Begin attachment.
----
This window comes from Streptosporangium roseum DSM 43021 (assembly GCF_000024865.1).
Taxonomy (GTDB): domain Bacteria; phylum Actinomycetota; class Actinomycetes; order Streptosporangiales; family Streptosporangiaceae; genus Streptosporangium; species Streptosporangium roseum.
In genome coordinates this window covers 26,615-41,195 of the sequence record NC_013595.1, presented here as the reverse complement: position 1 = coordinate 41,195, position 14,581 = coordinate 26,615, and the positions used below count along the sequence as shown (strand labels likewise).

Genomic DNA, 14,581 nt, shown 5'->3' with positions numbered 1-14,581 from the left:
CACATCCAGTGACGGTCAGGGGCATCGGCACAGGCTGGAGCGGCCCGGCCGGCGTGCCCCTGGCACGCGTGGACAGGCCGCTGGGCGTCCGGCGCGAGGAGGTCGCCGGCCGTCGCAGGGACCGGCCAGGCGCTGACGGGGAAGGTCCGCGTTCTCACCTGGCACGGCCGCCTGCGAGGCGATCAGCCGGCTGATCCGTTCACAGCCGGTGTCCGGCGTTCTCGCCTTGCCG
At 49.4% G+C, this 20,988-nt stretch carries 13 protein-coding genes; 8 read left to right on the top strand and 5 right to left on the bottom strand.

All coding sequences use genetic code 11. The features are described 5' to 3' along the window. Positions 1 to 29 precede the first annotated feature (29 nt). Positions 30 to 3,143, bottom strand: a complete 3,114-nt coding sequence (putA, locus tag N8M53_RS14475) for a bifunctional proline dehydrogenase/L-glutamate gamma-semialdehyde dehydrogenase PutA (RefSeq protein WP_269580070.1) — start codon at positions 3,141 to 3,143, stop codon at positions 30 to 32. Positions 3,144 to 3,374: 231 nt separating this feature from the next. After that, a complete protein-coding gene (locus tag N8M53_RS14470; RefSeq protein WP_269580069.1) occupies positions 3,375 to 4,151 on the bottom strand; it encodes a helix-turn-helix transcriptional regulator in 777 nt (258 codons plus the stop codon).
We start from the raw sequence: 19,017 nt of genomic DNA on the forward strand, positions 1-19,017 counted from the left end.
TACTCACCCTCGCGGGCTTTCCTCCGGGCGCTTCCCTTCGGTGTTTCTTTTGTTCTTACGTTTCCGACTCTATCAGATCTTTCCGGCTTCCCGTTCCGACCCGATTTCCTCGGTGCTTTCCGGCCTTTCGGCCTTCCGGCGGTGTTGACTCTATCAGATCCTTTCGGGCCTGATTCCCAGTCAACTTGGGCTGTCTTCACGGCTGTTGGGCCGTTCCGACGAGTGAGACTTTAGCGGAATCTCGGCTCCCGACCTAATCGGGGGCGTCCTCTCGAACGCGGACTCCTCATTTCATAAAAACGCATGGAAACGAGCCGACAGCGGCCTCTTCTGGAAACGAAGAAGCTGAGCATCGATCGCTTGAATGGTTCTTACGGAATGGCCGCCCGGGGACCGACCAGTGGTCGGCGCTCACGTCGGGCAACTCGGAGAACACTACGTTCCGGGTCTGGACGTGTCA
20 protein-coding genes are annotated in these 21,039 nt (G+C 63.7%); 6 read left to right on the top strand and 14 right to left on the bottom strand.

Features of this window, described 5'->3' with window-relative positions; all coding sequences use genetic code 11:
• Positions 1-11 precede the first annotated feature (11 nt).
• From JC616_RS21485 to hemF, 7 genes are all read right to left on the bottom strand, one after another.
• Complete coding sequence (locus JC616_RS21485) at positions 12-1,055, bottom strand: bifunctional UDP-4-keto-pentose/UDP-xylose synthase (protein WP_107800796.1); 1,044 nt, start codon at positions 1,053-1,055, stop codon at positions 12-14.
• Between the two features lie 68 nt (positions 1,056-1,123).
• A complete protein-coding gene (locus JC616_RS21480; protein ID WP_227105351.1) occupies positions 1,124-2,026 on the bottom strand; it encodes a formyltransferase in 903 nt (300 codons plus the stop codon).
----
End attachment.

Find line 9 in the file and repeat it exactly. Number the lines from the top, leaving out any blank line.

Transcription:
TACTCACCCTCGCGGGCTTTCCTCCGGGCGCTTCCCTTCGGTGTTTCTTTTGTTCTTACGTTTCCGACTCTATCAGATCTTTCCGGCTTCCCGTTCCGACCCGATTTCCTCGGTGCTTTCCGGCCTTTCGGCCTTCCGGCGGTGTTGACTCTATCAGATCCTTTCGGGCCTGATTCCCAGTCAACTTGGGCTGTCTTCACGGCTGTTGGGCCGTTCCGACGAGTGAGACTTTAGCGGAATCTCGGCTCCCGACCTAATCGGGGGCGTCCTCTCGAACGCGGACTCCTCATTTCATAAAAACGCATGGAAACGAGCCGACAGCGGCCTCTTCTGGAAACGAAGAAGCTGAGCATCGATCGCTTGAATGGTTCTTACGGAATGGCCGCCCGGGGACCGACCAGTGGTCGGCGCTCACGTCGGGCAACTCGGAGAACACTACGTTCCGGGTCTGGACGTGTCA